Allah forgive his sins and bless his grave; my grandfather was somewhat of a Wahhabi and so Abba, also, is influenced by him. But Maryam wasn’t one to care about anyone’s wahabiyat; for the ten days of Muharram, she reigned supreme as the sole dictator. But this dictatorship was also founded on the principle of live and let live. After decking us in green kurtas and applying kohl to our eyes, she would quietly instruct us: “Look child! Stay out of Baday miyaa ji’s path, ok?” And baday miya, my grandfather of blessed memory, would act as if he were displeased by this tomfoolery. Yet, one year when Maryam went to Basoda during Muharram, no-one recited shahadat-nama that year, nor was Hussein mourned in our house; neither we became faqirs that year, nor was Ashura observed. Rather, on Ashura, we spent the whole day playing cricket. In the evening when Grandpa came home after namaz, and caught us red-handed creating a ruckus in the courtyard, he picked up a thick stick and brandishing it, bellowed out: “You scoundrels, faqeeers of Hassan and Hussein, the crone is gone today and so you create a ruckus to your heart’s content? Can’t you behave like normal human beings and read Yasin Shareef quietly?” Read Yasin Shareef in the memory of Hasan Hussein, in the blessed memory of baday miya ji, in the affectionate memory of Maryam and her son Mandhu; for all these beautiful names fuel the eternal flame of your fond memories.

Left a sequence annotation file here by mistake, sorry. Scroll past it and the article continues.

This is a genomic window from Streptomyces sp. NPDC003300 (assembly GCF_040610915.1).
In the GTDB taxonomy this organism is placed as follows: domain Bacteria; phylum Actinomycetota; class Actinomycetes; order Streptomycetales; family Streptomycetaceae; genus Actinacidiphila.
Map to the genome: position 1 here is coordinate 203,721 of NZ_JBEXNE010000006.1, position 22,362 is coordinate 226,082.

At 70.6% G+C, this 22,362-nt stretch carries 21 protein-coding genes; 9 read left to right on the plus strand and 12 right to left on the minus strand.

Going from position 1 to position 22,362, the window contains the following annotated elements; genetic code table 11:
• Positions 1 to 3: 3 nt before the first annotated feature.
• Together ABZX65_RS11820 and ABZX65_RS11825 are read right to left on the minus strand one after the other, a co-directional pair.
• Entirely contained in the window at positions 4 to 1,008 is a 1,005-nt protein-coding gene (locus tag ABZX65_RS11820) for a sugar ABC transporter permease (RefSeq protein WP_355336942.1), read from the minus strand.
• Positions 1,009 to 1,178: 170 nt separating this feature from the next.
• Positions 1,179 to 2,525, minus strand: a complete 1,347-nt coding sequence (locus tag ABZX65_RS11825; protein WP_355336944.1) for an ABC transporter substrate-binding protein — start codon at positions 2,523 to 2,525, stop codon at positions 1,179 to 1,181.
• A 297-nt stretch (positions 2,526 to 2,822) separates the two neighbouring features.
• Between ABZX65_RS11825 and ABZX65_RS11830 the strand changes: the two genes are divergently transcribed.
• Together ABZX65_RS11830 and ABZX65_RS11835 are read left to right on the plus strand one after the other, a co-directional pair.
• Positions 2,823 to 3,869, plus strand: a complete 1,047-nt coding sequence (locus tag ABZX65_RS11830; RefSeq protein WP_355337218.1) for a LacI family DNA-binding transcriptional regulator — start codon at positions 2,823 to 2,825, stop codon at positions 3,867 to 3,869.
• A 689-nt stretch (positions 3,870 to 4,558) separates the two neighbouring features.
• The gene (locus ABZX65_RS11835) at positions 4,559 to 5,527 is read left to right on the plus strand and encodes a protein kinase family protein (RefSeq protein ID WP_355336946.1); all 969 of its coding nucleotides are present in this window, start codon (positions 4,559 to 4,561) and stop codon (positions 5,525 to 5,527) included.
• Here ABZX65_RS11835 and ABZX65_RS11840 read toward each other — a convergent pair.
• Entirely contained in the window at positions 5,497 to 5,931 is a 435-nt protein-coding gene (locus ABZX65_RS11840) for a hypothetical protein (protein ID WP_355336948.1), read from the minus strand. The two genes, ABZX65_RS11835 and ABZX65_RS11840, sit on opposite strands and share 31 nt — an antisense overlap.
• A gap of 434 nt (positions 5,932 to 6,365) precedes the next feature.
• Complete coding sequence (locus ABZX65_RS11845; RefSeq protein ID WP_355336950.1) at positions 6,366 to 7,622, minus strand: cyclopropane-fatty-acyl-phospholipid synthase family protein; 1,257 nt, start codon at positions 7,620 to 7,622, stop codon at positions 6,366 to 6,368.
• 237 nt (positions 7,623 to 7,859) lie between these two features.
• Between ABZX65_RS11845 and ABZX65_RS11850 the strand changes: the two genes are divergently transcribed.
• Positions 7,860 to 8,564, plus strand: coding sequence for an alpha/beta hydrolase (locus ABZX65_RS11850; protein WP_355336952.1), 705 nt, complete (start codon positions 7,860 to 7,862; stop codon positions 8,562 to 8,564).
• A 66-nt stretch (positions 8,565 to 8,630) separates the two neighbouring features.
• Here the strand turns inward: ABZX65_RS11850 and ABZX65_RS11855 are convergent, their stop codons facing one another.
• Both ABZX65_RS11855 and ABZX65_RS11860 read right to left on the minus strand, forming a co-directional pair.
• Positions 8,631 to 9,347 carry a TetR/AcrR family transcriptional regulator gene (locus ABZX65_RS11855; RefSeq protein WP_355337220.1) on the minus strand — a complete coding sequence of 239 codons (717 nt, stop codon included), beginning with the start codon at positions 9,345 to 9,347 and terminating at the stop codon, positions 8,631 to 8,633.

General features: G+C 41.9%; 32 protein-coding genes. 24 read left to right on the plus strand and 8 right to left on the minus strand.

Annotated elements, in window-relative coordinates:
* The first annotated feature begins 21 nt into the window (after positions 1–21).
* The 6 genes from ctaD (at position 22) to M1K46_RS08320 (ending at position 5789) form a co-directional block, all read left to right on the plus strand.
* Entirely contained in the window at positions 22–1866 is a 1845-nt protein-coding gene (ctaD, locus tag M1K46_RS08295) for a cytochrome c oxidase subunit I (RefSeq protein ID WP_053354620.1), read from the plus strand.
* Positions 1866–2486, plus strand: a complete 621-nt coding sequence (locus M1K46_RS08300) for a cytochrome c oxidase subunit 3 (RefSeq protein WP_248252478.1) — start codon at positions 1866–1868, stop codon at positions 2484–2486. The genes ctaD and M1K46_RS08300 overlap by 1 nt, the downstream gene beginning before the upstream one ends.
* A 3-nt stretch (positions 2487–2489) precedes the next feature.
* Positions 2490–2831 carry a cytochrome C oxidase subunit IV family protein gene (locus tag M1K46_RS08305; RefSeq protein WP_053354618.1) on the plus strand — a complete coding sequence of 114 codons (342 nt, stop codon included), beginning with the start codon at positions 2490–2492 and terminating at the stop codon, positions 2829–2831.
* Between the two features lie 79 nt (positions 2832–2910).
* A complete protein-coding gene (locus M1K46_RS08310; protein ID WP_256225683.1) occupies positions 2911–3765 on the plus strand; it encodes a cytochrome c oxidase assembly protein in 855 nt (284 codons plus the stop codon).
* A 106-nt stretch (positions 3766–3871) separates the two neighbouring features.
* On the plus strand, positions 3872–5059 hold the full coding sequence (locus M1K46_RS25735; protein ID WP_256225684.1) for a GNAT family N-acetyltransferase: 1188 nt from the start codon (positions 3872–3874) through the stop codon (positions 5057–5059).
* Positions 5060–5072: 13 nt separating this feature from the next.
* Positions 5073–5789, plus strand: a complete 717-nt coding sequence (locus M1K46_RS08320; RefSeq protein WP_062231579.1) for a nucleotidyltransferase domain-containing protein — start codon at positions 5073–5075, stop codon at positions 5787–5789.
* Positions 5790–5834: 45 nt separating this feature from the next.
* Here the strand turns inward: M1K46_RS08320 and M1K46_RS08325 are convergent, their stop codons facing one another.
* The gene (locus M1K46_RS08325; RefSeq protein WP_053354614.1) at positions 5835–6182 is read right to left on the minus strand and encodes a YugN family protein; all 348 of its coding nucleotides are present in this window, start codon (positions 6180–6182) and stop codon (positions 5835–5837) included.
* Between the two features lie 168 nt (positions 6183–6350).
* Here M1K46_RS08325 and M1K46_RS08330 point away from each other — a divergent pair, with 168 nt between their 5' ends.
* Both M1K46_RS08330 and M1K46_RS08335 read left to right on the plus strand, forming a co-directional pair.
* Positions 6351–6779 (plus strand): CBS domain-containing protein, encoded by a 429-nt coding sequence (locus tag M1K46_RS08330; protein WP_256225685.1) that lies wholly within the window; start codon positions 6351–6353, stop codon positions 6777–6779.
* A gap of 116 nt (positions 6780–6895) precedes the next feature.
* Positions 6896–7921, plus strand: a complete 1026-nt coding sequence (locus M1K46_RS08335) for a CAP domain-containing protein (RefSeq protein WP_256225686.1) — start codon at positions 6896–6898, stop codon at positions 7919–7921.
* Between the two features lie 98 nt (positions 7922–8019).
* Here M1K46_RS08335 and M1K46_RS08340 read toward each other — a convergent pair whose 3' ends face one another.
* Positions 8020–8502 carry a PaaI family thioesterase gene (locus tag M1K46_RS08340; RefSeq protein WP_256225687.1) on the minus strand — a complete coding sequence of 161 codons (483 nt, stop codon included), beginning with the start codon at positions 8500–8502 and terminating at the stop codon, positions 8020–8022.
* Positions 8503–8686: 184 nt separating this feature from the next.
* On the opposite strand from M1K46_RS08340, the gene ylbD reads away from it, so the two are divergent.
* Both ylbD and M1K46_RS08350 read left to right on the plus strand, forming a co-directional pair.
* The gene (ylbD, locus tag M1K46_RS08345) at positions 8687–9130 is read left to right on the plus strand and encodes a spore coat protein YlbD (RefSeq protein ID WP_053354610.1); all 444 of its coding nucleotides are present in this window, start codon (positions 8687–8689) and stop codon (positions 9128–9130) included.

But I never knew Mandhu at all. I just knew that Mandhu lived in Basoda and that doctors had carved out a window in his cheek, which opened up to the paradise that flourished in Maryam’s imagination. I also happened to know very well that when Maryam would sing aloud: “Khwaja piya, zara kholo kiwadiyan”, Amma’s koel like voice would blend in; and all the thousand doors of paradise would be thrown open to me. I would lie my head quietly in Amma’s lap and witness the Khwaja descending in the celestial musical light distributing blessings and joy all over the house. I hear, Amma still sings whenever she is in the mood; May Allah keep her happy  and cheerful! But the voice of Maryam is silenced forever, or perhaps tired of the world, she now only sings lullabies to Mandhu in the graveyard at the outskirts of Basoda.